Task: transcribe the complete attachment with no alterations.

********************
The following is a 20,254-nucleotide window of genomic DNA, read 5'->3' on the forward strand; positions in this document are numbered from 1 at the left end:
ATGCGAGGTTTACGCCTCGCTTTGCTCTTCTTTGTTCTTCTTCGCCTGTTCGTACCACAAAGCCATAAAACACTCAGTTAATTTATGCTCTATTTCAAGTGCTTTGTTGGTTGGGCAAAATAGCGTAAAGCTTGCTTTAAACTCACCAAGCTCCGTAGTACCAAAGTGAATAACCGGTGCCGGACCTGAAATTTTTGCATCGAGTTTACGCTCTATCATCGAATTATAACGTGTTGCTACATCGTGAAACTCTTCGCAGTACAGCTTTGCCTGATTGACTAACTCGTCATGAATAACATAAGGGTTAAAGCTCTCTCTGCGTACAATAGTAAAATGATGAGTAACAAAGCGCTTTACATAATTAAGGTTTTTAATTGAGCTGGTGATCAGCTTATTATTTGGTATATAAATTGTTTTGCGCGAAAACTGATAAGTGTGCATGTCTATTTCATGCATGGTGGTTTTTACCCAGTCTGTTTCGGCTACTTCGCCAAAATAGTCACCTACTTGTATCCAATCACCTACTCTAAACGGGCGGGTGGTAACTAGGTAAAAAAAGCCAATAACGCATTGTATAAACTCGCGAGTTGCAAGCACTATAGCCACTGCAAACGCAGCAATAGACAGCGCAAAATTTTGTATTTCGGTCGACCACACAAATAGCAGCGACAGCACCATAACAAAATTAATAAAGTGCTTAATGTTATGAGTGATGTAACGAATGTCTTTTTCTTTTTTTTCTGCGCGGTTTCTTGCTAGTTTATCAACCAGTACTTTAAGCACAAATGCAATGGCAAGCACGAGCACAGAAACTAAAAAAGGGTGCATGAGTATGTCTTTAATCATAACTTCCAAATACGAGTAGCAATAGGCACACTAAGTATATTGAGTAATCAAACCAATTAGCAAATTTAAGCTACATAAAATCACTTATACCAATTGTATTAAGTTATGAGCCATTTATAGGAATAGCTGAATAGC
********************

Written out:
The following is a 20,254-nucleotide window of genomic DNA, read 5'->3' on the forward strand; positions in this document are numbered from 1 at the left end:
ATGCGAGGTTTACGCCTCGCTTTGCTCTTCTTTGTTCTTCTTCGCCTGTTCGTACCACAAAGCCATAAAACACTCAGTTAATTTATGCTCTATTTCAAGTGCTTTGTTGGTTGGGCAAAATAGCGTAAAGCTTGCTTTAAACTCACCAAGCTCCGTAGTACCAAAGTGAATAACCGGTGCCGGACCTGAAATTTTTGCATCGAGTTTACGCTCTATCATCGAATTATAACGTGTTGCTACATCGTGAAACTCTTCGCAGTACAGCTTTGCCTGATTGACTAACTCGTCATGAATAACATAAGGGTTAAAGCTCTCTCTGCGTACAATAGTAAAATGATGAGTAACAAAGCGCTTTACATAATTAAGGTTTTTAATTGAGCTGGTGATCAGCTTATTATTTGGTATATAAATTGTTTTGCGCGAAAACTGATAAGTGTGCATGTCTATTTCATGCATGGTGGTTTTTACCCAGTCTGTTTCGGCTACTTCGCCAAAATAGTCACCTACTTGTATCCAATCACCTACTCTAAACGGGCGGGTGGTAACTAGGTAAAAAAAGCCAATAACGCATTGTATAAACTCGCGAGTTGCAAGCACTATAGCCACTGCAAACGCAGCAATAGACAGCGCAAAATTTTGTATTTCGGTCGACCACACAAATAGCAGCGACAGCACCATAACAAAATTAATAAAGTGCTTAATGTTATGAGTGATGTAACGAATGTCTTTTTCTTTTTTTTCTGCGCGGTTTCTTGCTAGTTTATCAACCAGTACTTTAAGCACAAATGCAATGGCAAGCACGAGCACAGAAACTAAAAAAGGGTGCATGAGTATGTCTTTAATCATAACTTCCAAATACGAGTAGCAATAGGCACACTAAGTATATTGAGTAATCAAACCAATTAGCAAATTTAAGCTACATAAAATCACTTATACCAATTGTATTAAGTTATGAGCCATTTATAGGAATAGCTGAATAGC